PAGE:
Share

Family immigration for U.S. citizens and Green Card holders

If you are a U.S. citizen or lawful permanent resident, you can petition for some of your family members to join you in the USA. Learn about the types of family immigration visas that are available and how to apply.

Updated May 16, 2023

This page offers information for citizens and Green Card holders. If you are looking for other ways to reunite with family see pages on:

Petition for family

The United States has a family immigration program that allows families to be together in the USA legally. Depending on your immigration status, you may be able to sponsor certain relatives to join you in the USA. 

When you petition for your family member to come to the USA, they can get a Green Card. This allows them to travel, live and work permanently in the USA. You can also petition for family members already in the USA to get a Green Card.

Petition: an application or formal request made to an authority 

Petitioner: the person who files an application asking for a Green Card for their family member

Beneficiary: the family member the petitioner has filed the application for 

Family immigration by status

The family members you can petition for are different depending on your status:

U.S. citizens

If you are a U.S. citizen, you can petition for your immediate and extended family to come to the USA. 

  • Immediate relatives: spouse, unmarried children under 21, and parents. There is no limit on the number of visas available for immediate relatives.
  • Other family members: unmarried children over 21, married children, brothers, and sisters. The availability of visas for these family members depends on family preference categories.
  • Fiancé: you can use Form I-129F to bring your fiancé and their children to the USA to get married or await the approval of Form I-130.

Green Card holders

If you are a lawful permanent resident (LPR), you can petition for your spouse and unmarried children to come to the USA. Availability of visas depends on family preference categories.

Petitioner
Beneficiary
Benefit
Forms
U.S. citizen
Spouse, children, parents, siblings 
Green Card 
I-130
I-485
I-864
U.S. citizen
Fiancé and their children under 21
Fiancé visa 
I-129F
Green Card holder (LPR) 
Spouse and unmarried children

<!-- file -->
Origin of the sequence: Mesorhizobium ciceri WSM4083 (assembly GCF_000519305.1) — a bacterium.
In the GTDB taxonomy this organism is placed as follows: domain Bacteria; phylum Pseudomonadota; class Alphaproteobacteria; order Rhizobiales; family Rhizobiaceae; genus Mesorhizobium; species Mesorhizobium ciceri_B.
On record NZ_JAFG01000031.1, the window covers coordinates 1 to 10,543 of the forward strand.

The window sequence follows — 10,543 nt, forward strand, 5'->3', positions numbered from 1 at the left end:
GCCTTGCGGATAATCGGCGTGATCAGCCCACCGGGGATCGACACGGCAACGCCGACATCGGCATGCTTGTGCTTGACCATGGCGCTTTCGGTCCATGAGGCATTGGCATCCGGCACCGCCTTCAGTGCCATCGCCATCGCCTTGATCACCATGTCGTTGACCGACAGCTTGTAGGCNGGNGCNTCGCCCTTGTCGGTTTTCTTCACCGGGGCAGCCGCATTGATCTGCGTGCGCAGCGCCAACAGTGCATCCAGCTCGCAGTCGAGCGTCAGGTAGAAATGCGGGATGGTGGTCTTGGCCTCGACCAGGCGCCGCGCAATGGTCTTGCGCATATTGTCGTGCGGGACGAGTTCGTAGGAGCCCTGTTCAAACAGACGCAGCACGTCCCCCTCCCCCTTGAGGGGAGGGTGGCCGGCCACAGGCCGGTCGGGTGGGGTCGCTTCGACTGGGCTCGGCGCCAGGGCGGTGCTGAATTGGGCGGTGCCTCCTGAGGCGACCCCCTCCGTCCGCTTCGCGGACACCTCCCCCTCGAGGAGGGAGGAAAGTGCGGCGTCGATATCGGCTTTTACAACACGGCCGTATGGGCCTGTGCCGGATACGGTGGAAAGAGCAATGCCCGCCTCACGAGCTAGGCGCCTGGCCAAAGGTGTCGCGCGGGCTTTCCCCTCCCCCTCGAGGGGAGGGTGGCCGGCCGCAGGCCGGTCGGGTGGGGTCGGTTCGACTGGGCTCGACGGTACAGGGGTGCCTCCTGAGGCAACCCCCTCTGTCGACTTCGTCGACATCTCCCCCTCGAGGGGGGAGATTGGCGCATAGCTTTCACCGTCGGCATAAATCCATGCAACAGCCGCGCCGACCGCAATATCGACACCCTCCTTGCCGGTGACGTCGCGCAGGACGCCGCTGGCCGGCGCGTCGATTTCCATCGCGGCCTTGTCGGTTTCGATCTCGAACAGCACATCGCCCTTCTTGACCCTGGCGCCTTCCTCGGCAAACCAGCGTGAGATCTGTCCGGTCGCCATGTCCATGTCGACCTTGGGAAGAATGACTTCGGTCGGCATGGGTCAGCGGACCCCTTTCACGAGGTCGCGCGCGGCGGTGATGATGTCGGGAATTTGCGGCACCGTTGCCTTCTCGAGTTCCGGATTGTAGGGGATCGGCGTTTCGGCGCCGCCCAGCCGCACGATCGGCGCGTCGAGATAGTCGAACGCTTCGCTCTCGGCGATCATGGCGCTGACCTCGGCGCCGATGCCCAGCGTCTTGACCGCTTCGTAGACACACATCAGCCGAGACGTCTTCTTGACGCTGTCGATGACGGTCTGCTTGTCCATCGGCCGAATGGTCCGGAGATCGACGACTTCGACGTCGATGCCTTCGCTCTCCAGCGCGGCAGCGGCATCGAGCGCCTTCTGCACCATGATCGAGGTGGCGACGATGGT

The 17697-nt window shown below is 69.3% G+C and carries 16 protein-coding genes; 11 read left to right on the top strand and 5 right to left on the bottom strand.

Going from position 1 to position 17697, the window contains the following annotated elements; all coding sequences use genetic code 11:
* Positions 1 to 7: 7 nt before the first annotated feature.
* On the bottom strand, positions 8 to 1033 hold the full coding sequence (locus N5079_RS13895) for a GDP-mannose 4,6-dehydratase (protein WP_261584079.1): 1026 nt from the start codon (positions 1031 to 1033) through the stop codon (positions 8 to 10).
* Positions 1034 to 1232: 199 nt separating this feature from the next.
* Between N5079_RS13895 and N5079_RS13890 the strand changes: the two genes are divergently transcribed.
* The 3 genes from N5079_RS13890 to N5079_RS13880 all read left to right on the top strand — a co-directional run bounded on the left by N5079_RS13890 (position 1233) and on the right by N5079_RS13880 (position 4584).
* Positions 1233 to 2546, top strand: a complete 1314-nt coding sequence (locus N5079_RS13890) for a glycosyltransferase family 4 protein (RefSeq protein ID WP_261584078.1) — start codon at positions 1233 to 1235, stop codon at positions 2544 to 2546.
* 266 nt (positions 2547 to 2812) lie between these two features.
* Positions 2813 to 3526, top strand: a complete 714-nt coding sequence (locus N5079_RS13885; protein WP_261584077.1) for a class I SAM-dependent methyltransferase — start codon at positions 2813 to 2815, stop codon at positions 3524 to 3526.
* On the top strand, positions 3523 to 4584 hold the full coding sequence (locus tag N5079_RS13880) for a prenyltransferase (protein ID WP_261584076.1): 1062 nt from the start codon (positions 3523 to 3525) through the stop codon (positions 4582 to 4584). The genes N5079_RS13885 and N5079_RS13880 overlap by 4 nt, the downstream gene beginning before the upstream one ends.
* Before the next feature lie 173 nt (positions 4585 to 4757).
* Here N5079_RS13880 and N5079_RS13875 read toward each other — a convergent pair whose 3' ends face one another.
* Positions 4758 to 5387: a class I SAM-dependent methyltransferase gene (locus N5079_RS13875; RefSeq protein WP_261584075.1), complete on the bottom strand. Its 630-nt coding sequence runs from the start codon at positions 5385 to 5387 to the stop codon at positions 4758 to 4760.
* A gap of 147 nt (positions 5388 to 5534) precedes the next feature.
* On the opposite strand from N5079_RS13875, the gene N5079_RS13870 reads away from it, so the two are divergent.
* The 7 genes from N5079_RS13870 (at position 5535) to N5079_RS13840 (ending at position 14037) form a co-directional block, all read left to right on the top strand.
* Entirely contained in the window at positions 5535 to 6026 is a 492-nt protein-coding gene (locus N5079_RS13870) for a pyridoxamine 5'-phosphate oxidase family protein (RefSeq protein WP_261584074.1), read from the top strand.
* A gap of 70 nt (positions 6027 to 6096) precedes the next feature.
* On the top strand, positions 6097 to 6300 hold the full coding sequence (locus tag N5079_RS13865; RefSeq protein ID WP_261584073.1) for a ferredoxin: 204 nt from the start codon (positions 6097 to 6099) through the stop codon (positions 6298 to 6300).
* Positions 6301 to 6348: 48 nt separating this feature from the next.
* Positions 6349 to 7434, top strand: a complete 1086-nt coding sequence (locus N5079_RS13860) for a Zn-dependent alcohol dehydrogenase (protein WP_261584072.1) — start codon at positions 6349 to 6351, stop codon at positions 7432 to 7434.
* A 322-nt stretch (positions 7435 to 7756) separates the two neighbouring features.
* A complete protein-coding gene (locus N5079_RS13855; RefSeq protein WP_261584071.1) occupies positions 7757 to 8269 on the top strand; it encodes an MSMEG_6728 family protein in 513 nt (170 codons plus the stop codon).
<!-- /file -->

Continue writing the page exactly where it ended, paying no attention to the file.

Green Card
I-130
I-485
I-864

Same-sex couples who are legally married are recognized as spouses for family-based visas.

Family preference visa categories

U.S. citizens can apply for their immediate family members to join them and they will be processed as they are received. Other family members of U.S. citizens and family members of Green Card holders must wait for a family preference visa to become available. There are different categories of preferences. 

Preference category
Petitioner
Beneficiary
Number of visas
First preference (F1)
U.S. citizen
Unmarried children (21+) 
23,400
Second preference (F2A)
LPR
Spouses and minor children (under 21)  
87,934
Second preference (F2B)
LPR
Unmarried adult children (21+) 
26,266
Third preference (F3)
U.S. citizen
Married adult children (21+)
23,400
Fourth preference (F4)
U.S. citizen
Brothers and sisters 
65,000

There are a total of 226,000 family preference visas available every year. You can check the availability on the visa bulletin.

The visa bulletin is updated every month and shows current processing times. You can continue on to the next steps if your application filing date is earlier than what is listed. This date is when USCIS received your application. The column marked “All Chargeability Areas Except Those Listed” is for all countries except China, India, Mexico, and the Philippines which each have their own column. 

Remember, if you are a U.S. citizen your spouse, parents, and children under 21 do not have to wait for a family preference visa.

Family member eligibility

Both you and your family member must meet certain requirements to apply for family immigration. Eligibility requirements are different for each immigration status. 

Your family member may not be eligible if they:

  • are likely to become a public charge 
  • have committed certain crimes
  • have certain communicable diseases